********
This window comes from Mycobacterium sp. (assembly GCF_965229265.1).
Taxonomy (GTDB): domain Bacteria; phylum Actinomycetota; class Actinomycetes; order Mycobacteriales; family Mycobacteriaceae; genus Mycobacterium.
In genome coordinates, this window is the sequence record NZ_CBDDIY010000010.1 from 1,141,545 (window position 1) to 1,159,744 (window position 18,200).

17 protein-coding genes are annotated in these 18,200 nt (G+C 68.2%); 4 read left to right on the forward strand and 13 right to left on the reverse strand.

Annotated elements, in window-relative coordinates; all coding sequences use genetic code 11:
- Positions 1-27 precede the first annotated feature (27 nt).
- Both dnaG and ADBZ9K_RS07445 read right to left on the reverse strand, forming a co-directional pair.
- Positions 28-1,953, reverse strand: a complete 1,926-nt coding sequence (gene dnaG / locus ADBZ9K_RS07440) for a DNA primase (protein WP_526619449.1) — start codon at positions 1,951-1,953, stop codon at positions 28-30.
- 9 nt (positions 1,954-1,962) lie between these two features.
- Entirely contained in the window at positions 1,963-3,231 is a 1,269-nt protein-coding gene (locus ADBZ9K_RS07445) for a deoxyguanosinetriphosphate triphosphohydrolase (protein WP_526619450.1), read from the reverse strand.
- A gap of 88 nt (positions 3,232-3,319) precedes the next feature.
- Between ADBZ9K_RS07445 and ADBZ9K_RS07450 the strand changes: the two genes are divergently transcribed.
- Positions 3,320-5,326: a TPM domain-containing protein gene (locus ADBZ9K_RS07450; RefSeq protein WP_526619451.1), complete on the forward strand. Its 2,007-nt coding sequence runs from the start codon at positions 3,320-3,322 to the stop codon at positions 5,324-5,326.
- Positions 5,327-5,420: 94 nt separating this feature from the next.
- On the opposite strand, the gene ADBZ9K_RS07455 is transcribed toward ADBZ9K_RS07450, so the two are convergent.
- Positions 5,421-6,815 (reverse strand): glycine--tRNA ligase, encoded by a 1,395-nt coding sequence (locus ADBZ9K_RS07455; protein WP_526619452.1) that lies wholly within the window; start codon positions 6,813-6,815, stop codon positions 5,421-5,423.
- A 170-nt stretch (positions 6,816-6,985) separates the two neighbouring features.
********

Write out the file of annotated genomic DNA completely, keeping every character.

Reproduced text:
This window comes from Mycobacterium sp. (assembly GCF_965229265.1).
Taxonomy (GTDB): domain Bacteria; phylum Actinomycetota; class Actinomycetes; order Mycobacteriales; family Mycobacteriaceae; genus Mycobacterium.
In genome coordinates, this window is the sequence record NZ_CBDDIY010000010.1 from 1,141,545 (window position 1) to 1,159,744 (window position 18,200).

17 protein-coding genes are annotated in these 18,200 nt (G+C 68.2%); 4 read left to right on the forward strand and 13 right to left on the reverse strand.

Annotated elements, in window-relative coordinates; all coding sequences use genetic code 11:
- Positions 1-27 precede the first annotated feature (27 nt).
- Both dnaG and ADBZ9K_RS07445 read right to left on the reverse strand, forming a co-directional pair.
- Positions 28-1,953, reverse strand: a complete 1,926-nt coding sequence (gene dnaG / locus ADBZ9K_RS07440) for a DNA primase (protein WP_526619449.1) — start codon at positions 1,951-1,953, stop codon at positions 28-30.
- 9 nt (positions 1,954-1,962) lie between these two features.
- Entirely contained in the window at positions 1,963-3,231 is a 1,269-nt protein-coding gene (locus ADBZ9K_RS07445) for a deoxyguanosinetriphosphate triphosphohydrolase (protein WP_526619450.1), read from the reverse strand.
- A gap of 88 nt (positions 3,232-3,319) precedes the next feature.
- Between ADBZ9K_RS07445 and ADBZ9K_RS07450 the strand changes: the two genes are divergently transcribed.
- Positions 3,320-5,326: a TPM domain-containing protein gene (locus ADBZ9K_RS07450; RefSeq protein WP_526619451.1), complete on the forward strand. Its 2,007-nt coding sequence runs from the start codon at positions 3,320-3,322 to the stop codon at positions 5,324-5,326.
- Positions 5,327-5,420: 94 nt separating this feature from the next.
- On the opposite strand, the gene ADBZ9K_RS07455 is transcribed toward ADBZ9K_RS07450, so the two are convergent.
- Positions 5,421-6,815 (reverse strand): glycine--tRNA ligase, encoded by a 1,395-nt coding sequence (locus ADBZ9K_RS07455; protein WP_526619452.1) that lies wholly within the window; start codon positions 6,813-6,815, stop codon positions 5,421-5,423.
- A 170-nt stretch (positions 6,816-6,985) separates the two neighbouring features.